IS A RATE HIKE(S) COMING DOWN THE PIKE IN CHINA?

Takeaway: No change to our dour view of China’s TREND-duration growth outlook or the pending bifurcation of FAI and consumption growth.

SUMMARY BULLETS:

 

  • Chinese home prices continue to get away from the Communist Party’s political agenda and we think we are getting close to seeing Beijing issue a new round of macroprudential tightening measures – with perhaps a better plan for local implementation this time around.
  • Additionally, if the PBOC falls behind the curve with respect to draining liquidity, we think they’ll then be forced to tighten RRRs or potentially worse – hike interest rates – in order to combat what is clearly excessive house price appreciation in the context of China’s plans to accelerate urbanization over the intermediate term (think: affordability).
  • All told, there is no change to our dour view of China’s TREND-duration growth outlook or the pending bifurcation of FAI and consumption growth. If you’re looking for a more detailed analysis of China’s pending economic trends and the risks embedded across the country’s banking system, we encourage you to review the hyperlinked research notes at the conclusion of this note.

 

Chinese home prices continue to get away from the Communist Party’s political agenda and we think we are getting close to seeing Beijing issue a new round of macroprudential tightening measures – with perhaps a better plan for local implementation this time around.

 

According to data released by the China Index Academy today, the average price of homes in 100 monitored Chinese cities increased in MAY by +0.8% MoM, in line with the SouFun Holdings data yesterday and down slightly from APR’s +1% MoM pace. Both indices registered a twelfth consecutive MoM gain.

 

From a YoY perspective, the SouFun data showed a +6.9% increase in MAY, up from a +5.3% pace in APR and good for the sixth consecutive YoY increase. Looking to the most bubbly markets, the average home price in the ten major cities including Beijing and Shanghai was CNY 17,202 per square meter in MAY, up +1.1% MoM and +9.7% YoY.

 

IS A RATE HIKE(S) COMING DOWN THE PIKE IN CHINA? - 1

 

Amid these growing asset bubble risks, the PBOC has accelerated its draining of liquidity of late,  but a total of CNY202 billion in central bank bills and repos will mature on the open market this week, representing a significant increase of CNY172 billion from the prior week, and good for the highest weekly maturity amount in the YTD.

 

IS A RATE HIKE(S) COMING DOWN THE PIKE IN CHINA? - 2

 

If the PBOC falls behind the curve with respect to draining liquidity, we think they’ll then be forced to tighten RRRs or potentially worse – hike interest rates – in order to combat what is clearly excessive house price appreciation in the context of China’s plans to accelerate urbanization over the intermediate term (think: affordability).

 

IS A RATE HIKE(S) COMING DOWN THE PIKE IN CHINA? - 4

 

Either or, we suspect that participants in the Chinese iron ore and rebar markets (down -9% and -3.4% MoM, respectively) are increasingly sniffing out what we were out front labeling as 2H13 growth headwinds for the Chinese economy.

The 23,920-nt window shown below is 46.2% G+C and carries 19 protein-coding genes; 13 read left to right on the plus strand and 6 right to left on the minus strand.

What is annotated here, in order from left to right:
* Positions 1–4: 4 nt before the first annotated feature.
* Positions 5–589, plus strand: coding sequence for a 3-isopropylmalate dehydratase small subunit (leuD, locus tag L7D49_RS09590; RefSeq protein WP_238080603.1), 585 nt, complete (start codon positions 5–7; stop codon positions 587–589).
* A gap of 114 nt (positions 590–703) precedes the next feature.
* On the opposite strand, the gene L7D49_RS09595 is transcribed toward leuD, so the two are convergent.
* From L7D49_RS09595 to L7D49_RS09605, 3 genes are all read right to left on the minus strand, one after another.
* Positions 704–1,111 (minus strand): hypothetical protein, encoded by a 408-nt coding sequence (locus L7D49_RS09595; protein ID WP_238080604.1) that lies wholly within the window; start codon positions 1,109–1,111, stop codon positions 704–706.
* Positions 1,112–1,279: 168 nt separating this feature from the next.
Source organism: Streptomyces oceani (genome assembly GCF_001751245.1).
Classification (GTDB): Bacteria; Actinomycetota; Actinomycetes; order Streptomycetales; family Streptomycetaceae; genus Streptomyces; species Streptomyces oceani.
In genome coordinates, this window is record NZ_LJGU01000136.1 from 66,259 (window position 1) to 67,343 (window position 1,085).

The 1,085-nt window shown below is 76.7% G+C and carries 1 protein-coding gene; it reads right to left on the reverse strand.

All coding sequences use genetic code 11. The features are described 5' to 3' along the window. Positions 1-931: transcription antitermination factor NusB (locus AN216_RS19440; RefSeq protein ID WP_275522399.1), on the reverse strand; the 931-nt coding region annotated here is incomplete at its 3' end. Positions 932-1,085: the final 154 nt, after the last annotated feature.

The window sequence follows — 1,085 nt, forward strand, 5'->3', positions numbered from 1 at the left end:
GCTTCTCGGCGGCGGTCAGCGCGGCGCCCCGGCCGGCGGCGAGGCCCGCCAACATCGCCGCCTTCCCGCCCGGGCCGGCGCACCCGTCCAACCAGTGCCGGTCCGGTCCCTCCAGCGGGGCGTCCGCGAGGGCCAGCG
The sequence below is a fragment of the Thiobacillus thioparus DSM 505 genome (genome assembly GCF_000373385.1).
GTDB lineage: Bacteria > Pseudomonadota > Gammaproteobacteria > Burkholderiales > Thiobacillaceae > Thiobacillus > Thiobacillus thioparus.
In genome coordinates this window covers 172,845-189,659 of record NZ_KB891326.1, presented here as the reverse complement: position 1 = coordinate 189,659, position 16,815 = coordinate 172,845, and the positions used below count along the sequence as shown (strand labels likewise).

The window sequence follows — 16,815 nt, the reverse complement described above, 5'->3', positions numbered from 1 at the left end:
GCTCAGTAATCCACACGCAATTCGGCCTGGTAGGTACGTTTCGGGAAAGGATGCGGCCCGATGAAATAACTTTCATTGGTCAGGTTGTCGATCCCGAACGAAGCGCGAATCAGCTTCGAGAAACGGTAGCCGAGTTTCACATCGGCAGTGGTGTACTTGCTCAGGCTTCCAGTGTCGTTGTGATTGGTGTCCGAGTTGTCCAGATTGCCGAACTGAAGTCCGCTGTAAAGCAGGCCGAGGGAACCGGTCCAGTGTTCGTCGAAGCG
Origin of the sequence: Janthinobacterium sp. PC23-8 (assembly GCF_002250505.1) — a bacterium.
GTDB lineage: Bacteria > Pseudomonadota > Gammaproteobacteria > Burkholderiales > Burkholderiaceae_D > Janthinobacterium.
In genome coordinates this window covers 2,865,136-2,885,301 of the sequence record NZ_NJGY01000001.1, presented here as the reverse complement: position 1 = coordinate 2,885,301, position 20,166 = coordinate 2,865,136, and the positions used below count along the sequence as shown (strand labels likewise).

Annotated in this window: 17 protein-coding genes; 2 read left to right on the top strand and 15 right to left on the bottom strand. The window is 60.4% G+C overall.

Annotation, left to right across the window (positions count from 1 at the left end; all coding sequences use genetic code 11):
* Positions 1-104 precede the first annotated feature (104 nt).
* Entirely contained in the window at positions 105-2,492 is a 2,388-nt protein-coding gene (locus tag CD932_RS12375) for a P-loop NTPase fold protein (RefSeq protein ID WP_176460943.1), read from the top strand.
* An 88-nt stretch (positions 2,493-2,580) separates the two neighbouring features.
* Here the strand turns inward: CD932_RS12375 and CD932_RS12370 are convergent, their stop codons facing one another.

IS A RATE HIKE(S) COMING DOWN THE PIKE IN CHINA? - 3

 

All told, there is no change to our dour view of China’s TREND-duration growth outlook or the pending bifurcation of FAI and consumption growth. If you’re looking for a more detailed analysis of China’s pending economic trends and the risks embedded across the country’s banking system, we encourage you to review the following research notes. As always, we are available to follow up offline as well.

 

Darius Dale

Senior Analyst

 

  • IS THE RECENT RALLY IN CHINESE EQUITIES SUSTAINABLE? (5/17): We do not think the recent strength in the Chinese equity market is sustainable, as China’s 2H13 growth outlook appears dicey at best.
  • WHY IS CHINA GOOSING ITS EXPORT FIGURES AND HOW MUCH LONGER WILL IT CONTINUE? (5/8): Chinese firms are goosing exports to drive incremental liquidity into the banking system – a phenomenon that appears set to slow from here.
  • TWO CHINAS? (5/1): Financial system headwinds continue to outweigh consumption tailwinds within the Chinese economy.
  • REPLAY: Will China Break? (4/30): The Party’s use of state owned banks to drive economic growth through fixed asset investment has left the financial system loaded with bad assets.  The bad assets mirror bad investments in the real economy.  They also can limit the ability of Chinese banks to make new loans.  Following the financial crisis, the Chinese government pushed too hard on the FAI growth lever, building infrastructure projects “for the next 10 years.” It has also left the banking sector choked with bad debts that may limit future lending.  Those factors should slow Chinese FAI growth and slower Chinese FAI growth should be negative for commodity prices and resource-related profits, all else equal.
  • CAN CHINA AVOID FINANCIAL CRISIS? (4/26): The risk of a Chinese financial crisis is heightened to the extent that financial sector reforms are not appropriately managed.
  • REPLAY: EMERGING MARKET CRISES (4/23): We currently see a pervasive level of risk across the emerging market space at the country level and have quantified which countries are most vulnerable. China is particularly vulnerable to experiencing a financial crisis.
  • IS CHINA CAREENING TOWARDS FINANCIAL CRISIS? (3/28): Systemic risks are present across China’s financial sector – as is the political will and fiscal firepower needed to avert a crisis.

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